Every spring since 2002, some of the best stand-up comics from across Canada -- and a few from the U.S. and Europe -- have converged on the Canadian prairies for the Winnipeg Comedy Festival.
Confession time! I have never listened to any of Myq Kaplan's previous albums. I have heard of him, but had never sat down and listened to an album or watched any of his specials.
The title of Matthew Broussard's debut album, Pedantic, suggests a sense of self-awareness, but that doesn't make Broussard any less insufferable. While the majority of his jokes are just fine and even a bit clever, he spends more time talking about his personal circumstances than delivering punchlines.
Don't feel too bad if you confuse Ahmed Bharoocha's name with the title of his debut album, Almond Badoody – it's probably not going to hurt his feelings. The twenty-five track album recorded in Madison, Wisconsin and put out by Comedy Central Records starts with some jokes about name pronunciation, and Bharoocha's laid back style is immediately apparent.
Something Wiki This Way Comes is a comedy/educational podcast where three improvisers walk you through a WikiHow article, and then do some improvised scenes based on their discussion.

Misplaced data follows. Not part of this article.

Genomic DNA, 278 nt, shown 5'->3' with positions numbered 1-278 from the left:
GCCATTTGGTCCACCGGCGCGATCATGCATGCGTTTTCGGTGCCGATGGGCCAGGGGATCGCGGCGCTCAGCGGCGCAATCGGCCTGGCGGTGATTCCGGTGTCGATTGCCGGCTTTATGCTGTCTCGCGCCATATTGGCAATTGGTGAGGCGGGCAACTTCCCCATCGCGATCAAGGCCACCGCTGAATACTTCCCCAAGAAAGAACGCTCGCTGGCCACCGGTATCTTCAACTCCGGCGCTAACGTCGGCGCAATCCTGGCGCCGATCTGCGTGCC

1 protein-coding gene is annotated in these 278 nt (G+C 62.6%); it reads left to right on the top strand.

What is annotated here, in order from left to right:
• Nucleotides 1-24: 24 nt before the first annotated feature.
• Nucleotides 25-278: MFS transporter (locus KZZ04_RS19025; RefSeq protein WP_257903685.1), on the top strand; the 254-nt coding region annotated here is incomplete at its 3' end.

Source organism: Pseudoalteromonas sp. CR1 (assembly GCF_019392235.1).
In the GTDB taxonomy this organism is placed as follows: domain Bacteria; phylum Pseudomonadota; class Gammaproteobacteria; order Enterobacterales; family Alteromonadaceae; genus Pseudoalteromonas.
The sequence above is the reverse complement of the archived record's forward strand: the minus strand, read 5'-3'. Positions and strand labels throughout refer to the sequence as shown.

We have no doubt heard of many great stand-up comics over the years. Names like Jim Gaffigan, the late John Pinnette, Russell Peters, and of course Jerry Seinfeld are all hosehold names.
Pete Johansson has spanned the globe with his comedy. After performing in Vancouver for several years, Pete turned a successful visit to the Just for Laughs Festival in Montreal into a move to Los Angeles, performing around the U.S. and appearing on American and Canadian television. Then he moved again.
The Winnipeg Comedy Festival celebrates its 15th year in 2016, and is once again bringing many of Canada's top comedians – along with a few favourites from the U.S. – out to the middle of nowhere (ie. ShowbizMonkeys.com's headquarters of Winnipeg) to make a whole bunch of people laugh.
Vancouver comic Erica Sigurdson has been a mainstay in the Canadian comedy scene for well over a decade now.
Screenwriter Jeffrey John Eyamie -- who recently had his television pilot Split Level accepted by the National Screen Institute's Totally Television program, and has worked in the writer's room of the critically-acclaimed HBO Canada show Less than Kind -- is embarking on new territory this week.